The ‘American Dream’ has come to an end but the ‘Swedish Dream’ just started. As the story ‘from rags to riches’ stepped back, Sweden’s countryside (and also its cities) burst with immigrants. It boasts people who work on letting their dreams become true, by living in a wooden house quite close to a lake. Why though, and for how long?
People from all over the world have a special vision of Sweden: untouched nature for miles and miles. A vision of forests and mountains, meadows and fields. The picturesque scenery reminiscent of Astrid Lindgren’s illustrations has made an impression that both lasts in the memory and influences life. While Lindgren herself shaped an idyllic image of Sweden, Berthold Franke—a German journalist—got to the very heart of it: (a) by naming it ‘Bullerby Syndrome’, referring to the fictitious Bullerbyn, the peaceful village in Lindgren stories, and (b) by alluding it to German imaginations. This vision of the Swedish lifestyle has spread over time, and its impact is very much alive ever since.
Germany found its Bullerby
In his article ‘Tyskarna har hittat sin Bullerbü’, Franke displays his theory about the idealisation of Sweden. An idealisation that occurs in Germany and is based on positive stereotypes. Germany indeed has a vision of beautiful wooden houses, clear lakes and midsommar sunshine. These ideas have left a long-lasting image of a perfect Medelsvensson’s (Swedish average person) life. Having kaffe and kanelbulle for fika while listening to ABBA and sitting in an IKEA chair. Not worrying about anything but enjoying quite everything. While the tourism industry and the media adapted this desire quite fast, the ‘proper’ notion of it was somehow left behind.
Sweden became a Storbullerby
Sweden is the incarnation of life’s perfection: of a balanced life and of great nature. As Lindgren’s stories roots in every child becoming an adult, her literary images live on. They live in almost every German, either open to see or hidden to feel. People started (and kept on) visiting Sweden for vacation and, at some point, even decided to move abroad. Germany loves its Bullerby, and, thus, also Sweden. However, ‘Storbullerby’ is a utopia and German imaginations resemble a great dream.
So what do we imagine?
The odd love for Sweden is based on the desire to escape, from unbearable workload and resentful sentiments. Sweden might be that very ‘alternative world’, with untouched nature and smiling faces. However, this world does neither exist nor need to be existent. Especially the worshiped landscape in Sweden that sometimes has been pushed by big cities. Most of the red wooden houses are now reconstructed as ‘summarstugor’, so they are not home to cliche Swedish families. The key visuals of German imagination—dream mansions at blue lakes—seem to change or even disappear. It is what they wish it would be but not always what it is.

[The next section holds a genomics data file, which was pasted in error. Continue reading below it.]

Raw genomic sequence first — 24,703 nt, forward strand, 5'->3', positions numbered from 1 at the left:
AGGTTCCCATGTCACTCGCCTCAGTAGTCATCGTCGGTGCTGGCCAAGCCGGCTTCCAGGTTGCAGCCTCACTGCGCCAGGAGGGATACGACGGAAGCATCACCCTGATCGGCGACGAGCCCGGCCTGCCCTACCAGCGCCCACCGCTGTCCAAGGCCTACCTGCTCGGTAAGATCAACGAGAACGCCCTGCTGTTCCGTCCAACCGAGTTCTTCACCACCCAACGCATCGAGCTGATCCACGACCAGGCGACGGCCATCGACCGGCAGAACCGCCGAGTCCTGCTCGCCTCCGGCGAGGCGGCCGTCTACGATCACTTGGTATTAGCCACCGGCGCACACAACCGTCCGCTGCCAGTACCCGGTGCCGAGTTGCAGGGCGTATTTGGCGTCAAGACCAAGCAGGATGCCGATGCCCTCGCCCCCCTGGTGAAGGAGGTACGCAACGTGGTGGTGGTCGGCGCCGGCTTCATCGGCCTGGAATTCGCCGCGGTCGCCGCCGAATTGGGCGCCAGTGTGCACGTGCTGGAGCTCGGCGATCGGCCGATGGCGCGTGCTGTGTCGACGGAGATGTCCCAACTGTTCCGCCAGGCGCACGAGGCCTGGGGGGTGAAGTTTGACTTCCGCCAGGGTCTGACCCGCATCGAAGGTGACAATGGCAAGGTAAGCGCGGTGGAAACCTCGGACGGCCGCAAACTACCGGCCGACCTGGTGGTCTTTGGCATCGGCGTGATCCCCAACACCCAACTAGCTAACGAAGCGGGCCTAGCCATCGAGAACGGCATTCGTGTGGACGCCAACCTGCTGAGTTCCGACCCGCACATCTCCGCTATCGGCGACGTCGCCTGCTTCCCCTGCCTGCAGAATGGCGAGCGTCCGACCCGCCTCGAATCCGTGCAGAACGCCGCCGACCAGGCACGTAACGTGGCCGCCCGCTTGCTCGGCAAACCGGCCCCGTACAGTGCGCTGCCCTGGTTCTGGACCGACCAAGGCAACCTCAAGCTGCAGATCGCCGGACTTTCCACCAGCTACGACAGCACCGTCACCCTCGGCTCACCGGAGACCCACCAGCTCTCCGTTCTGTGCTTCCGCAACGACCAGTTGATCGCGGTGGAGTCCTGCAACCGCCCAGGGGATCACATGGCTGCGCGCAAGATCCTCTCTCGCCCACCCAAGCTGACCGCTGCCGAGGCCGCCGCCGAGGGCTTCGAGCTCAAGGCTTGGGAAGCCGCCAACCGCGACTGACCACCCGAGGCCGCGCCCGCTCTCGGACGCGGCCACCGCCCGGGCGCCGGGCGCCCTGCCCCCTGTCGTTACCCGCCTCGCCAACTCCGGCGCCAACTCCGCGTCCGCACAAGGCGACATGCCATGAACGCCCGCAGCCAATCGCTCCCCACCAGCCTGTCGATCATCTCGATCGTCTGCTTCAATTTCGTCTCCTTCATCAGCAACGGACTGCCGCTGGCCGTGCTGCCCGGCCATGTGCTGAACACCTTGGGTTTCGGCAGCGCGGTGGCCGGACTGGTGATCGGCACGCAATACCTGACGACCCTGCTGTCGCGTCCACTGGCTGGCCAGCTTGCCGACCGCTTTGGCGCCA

A place to escape
Although Germany idealises quite much, Sweden does have its impact: its advantages and pleasures. However, Germany stays busy admiring Sweden’s educational programs and organisation while ignoring if there are any downsides altogether. Swedish reality—both present and past—is not even considered when imagining a Swedish paradise. While the German history is spoiled by World War II (and I), the Swedish one remains both clear and clean. Swedish emigration in the late 19th and in the early 20th century is almost forgotten, and German immigration—in contrast—gets emphasised. German present is somehow addled with bitterness and spite, while the Swedish one is idyllic. This increases dissatisfaction and can push people to move abroad.
We see it like heaven
Germany loves Sweden’s nature and the Swedish way of life. However, it does also take historical, industrial and socio-political progress into account. We admire family bonds, respect for each other, education for everyone and its environment. As so, the perception of both Germany and Sweden based on the last hundred years, it’s based on national and international history that still controls present and future. Sweden became both an idol to follow but also a counterpart to match.
So is it love or is it envy?
It is love, and that is for sure. Although Swedish life seemed to be cotton candied and ironed out, it shows off reality. A reality that Germany lost quite some time ago: the balanced way of life. A life that maybe indeed deserves fika three times a day. Actually, the Bullerby-Syndrome might work in the very same way as love does. Like rose-coloured glasses of fresh love might oversee dislikes. The time will only increase this love, for its pureness in good and bad. The Bullerby Syndrome is so symbolic of German desires as no other feeling ever known. Would the Bullerby-Syndrome continue to be alive and present for future generations? What do you think?